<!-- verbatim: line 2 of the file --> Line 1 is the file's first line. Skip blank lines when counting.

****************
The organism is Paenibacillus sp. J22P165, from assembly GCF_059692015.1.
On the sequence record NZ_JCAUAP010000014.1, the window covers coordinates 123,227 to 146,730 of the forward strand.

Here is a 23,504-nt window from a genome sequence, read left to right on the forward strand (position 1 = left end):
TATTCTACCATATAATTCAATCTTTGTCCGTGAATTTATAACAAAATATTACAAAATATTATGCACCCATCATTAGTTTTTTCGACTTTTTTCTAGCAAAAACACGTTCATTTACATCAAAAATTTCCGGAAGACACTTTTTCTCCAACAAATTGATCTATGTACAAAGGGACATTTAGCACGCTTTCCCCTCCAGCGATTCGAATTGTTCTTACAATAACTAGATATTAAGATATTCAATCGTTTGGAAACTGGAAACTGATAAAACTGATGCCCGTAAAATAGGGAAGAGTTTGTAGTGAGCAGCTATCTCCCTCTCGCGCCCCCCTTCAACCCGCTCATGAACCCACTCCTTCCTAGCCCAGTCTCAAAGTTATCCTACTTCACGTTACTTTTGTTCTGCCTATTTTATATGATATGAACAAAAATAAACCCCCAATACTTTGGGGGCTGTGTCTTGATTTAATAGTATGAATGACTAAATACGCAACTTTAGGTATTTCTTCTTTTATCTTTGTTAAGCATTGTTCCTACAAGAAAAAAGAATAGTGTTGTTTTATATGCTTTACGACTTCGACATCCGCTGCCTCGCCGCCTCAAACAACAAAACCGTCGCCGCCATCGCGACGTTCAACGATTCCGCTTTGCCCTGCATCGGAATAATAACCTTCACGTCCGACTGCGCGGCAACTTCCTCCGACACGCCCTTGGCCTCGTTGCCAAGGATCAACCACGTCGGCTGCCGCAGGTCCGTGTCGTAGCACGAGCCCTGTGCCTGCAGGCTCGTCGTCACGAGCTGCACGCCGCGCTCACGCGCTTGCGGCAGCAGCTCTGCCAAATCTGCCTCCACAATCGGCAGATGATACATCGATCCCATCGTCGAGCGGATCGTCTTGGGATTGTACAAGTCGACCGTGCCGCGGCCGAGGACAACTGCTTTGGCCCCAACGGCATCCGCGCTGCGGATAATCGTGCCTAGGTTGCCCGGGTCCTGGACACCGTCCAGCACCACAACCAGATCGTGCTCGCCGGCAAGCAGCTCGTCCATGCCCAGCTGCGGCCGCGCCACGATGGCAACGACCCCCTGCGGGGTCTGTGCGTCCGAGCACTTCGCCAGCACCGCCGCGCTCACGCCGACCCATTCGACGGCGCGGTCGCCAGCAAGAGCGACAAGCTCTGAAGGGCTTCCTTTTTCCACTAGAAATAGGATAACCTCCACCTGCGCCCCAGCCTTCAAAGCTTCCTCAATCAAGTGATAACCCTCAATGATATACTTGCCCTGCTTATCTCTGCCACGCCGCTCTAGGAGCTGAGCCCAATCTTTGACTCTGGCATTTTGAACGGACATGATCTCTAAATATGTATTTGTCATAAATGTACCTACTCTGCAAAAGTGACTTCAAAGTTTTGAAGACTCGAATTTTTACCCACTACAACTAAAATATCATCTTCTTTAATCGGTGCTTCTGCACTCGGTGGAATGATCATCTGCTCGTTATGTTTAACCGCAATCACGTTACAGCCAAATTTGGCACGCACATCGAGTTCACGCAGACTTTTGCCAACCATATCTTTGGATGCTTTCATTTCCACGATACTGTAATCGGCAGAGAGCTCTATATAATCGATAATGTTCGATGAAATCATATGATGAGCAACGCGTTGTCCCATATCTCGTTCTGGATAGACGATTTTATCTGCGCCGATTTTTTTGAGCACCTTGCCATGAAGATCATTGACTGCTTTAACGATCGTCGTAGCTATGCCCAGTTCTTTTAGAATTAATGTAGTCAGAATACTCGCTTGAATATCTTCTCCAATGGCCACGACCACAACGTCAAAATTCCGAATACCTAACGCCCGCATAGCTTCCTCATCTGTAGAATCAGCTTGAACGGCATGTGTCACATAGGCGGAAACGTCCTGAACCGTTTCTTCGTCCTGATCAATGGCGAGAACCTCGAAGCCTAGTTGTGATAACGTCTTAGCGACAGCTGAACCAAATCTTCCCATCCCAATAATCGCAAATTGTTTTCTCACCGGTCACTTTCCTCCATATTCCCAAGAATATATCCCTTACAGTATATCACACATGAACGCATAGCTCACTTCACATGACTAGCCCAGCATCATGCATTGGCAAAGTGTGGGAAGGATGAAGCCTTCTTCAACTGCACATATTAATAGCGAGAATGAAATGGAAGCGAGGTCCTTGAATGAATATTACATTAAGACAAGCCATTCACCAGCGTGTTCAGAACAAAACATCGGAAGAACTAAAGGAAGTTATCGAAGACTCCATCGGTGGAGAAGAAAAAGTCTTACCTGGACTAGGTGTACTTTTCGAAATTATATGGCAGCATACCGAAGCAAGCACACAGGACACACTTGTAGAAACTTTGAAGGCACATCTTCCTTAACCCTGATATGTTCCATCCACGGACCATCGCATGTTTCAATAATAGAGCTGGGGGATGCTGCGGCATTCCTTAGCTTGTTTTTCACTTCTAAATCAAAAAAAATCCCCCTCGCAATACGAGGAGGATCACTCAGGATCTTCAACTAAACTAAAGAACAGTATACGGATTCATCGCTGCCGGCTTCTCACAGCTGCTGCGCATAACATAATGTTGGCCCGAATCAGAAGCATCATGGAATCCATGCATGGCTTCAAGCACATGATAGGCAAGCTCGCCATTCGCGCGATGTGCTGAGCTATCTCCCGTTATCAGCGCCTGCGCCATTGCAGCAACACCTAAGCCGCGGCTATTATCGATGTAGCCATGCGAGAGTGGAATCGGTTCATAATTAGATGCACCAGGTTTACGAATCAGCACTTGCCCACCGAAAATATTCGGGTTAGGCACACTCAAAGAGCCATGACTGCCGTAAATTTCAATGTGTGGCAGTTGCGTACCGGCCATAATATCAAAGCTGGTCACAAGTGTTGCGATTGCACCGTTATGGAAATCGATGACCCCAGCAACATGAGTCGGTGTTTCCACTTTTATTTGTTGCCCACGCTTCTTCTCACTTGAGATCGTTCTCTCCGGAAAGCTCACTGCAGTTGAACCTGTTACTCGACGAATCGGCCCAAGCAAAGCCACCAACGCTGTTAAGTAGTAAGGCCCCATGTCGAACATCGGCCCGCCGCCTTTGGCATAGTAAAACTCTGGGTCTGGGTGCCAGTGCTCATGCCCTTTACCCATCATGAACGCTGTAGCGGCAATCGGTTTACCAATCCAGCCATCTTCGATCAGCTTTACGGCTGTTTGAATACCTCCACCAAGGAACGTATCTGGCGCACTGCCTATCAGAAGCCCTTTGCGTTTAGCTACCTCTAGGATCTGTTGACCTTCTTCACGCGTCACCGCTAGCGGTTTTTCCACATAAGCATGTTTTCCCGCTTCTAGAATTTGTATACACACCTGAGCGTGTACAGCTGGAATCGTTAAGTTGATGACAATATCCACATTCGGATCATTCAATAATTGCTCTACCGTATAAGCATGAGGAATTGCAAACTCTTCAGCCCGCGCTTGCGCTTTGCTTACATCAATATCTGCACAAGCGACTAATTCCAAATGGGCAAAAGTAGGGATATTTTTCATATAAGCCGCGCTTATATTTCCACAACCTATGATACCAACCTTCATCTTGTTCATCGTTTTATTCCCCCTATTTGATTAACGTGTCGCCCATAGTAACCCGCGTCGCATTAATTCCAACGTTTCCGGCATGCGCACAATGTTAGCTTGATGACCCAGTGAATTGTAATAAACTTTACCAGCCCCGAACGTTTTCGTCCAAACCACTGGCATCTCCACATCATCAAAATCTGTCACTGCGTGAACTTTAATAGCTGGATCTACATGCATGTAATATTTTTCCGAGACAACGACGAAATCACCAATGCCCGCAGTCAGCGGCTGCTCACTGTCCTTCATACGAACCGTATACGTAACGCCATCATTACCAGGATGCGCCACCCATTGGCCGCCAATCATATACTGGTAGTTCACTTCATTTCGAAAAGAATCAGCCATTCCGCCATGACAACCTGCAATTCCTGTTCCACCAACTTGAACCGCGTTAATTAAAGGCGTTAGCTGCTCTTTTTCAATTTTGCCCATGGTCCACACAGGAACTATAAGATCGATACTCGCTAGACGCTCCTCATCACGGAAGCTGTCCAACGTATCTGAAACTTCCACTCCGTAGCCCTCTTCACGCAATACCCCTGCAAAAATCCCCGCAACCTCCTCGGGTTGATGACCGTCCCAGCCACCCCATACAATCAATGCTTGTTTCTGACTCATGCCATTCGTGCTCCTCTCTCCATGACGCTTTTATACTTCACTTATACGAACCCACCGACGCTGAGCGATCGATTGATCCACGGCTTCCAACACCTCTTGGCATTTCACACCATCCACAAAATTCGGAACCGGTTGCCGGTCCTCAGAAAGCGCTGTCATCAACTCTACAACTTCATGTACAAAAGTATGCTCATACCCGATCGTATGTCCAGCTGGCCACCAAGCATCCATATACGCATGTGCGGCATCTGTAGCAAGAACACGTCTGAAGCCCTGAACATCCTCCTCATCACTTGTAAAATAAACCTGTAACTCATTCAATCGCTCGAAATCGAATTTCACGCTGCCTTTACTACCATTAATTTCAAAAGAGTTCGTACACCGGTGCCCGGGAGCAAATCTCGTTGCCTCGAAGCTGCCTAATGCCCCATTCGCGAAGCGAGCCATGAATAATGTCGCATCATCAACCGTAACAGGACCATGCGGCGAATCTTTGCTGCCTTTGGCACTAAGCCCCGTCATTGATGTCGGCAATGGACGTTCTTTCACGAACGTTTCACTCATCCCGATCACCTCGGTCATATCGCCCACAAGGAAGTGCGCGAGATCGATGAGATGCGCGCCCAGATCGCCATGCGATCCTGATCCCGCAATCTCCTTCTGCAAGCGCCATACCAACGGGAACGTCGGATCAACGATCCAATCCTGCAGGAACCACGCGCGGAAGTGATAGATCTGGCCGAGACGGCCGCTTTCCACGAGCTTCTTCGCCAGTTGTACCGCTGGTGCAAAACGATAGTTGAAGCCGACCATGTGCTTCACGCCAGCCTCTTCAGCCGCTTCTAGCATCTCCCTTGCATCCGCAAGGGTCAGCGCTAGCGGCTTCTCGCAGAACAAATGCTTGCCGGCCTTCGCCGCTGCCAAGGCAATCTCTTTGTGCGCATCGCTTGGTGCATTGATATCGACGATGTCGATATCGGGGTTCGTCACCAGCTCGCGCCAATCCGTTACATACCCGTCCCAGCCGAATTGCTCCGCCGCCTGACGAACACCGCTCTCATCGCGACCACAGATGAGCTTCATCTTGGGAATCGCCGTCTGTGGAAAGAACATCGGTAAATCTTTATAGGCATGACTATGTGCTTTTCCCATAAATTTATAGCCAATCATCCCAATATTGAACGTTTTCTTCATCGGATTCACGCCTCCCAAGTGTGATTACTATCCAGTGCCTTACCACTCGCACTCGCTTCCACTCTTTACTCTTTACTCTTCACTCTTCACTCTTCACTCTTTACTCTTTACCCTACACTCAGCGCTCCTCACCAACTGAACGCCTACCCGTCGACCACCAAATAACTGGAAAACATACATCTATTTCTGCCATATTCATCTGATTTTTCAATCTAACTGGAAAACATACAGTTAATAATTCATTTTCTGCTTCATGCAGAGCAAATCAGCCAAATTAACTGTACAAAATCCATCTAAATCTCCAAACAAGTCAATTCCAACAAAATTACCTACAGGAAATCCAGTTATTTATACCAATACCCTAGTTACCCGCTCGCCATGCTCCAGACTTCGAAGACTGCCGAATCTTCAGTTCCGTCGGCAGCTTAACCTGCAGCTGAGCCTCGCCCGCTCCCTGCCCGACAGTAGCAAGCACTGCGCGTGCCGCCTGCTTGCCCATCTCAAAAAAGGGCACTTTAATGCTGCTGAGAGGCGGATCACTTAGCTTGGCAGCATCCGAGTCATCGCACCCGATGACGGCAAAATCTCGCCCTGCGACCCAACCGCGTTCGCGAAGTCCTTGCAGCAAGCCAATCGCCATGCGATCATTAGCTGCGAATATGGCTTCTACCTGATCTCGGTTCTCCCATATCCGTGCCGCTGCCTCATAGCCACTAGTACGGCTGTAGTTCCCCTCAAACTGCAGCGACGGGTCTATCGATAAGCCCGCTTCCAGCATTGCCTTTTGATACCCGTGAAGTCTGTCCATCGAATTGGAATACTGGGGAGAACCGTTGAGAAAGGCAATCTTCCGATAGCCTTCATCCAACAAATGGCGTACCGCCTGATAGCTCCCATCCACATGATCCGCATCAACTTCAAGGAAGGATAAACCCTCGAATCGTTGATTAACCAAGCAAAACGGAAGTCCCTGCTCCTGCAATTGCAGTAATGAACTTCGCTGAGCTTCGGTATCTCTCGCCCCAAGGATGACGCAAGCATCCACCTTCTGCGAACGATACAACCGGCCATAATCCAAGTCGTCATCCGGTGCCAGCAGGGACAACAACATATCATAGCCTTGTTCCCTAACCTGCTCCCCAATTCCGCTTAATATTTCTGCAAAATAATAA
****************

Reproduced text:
On the sequence record NZ_JCAUAP010000014.1, the window covers coordinates 123,227 to 146,730 of the forward strand.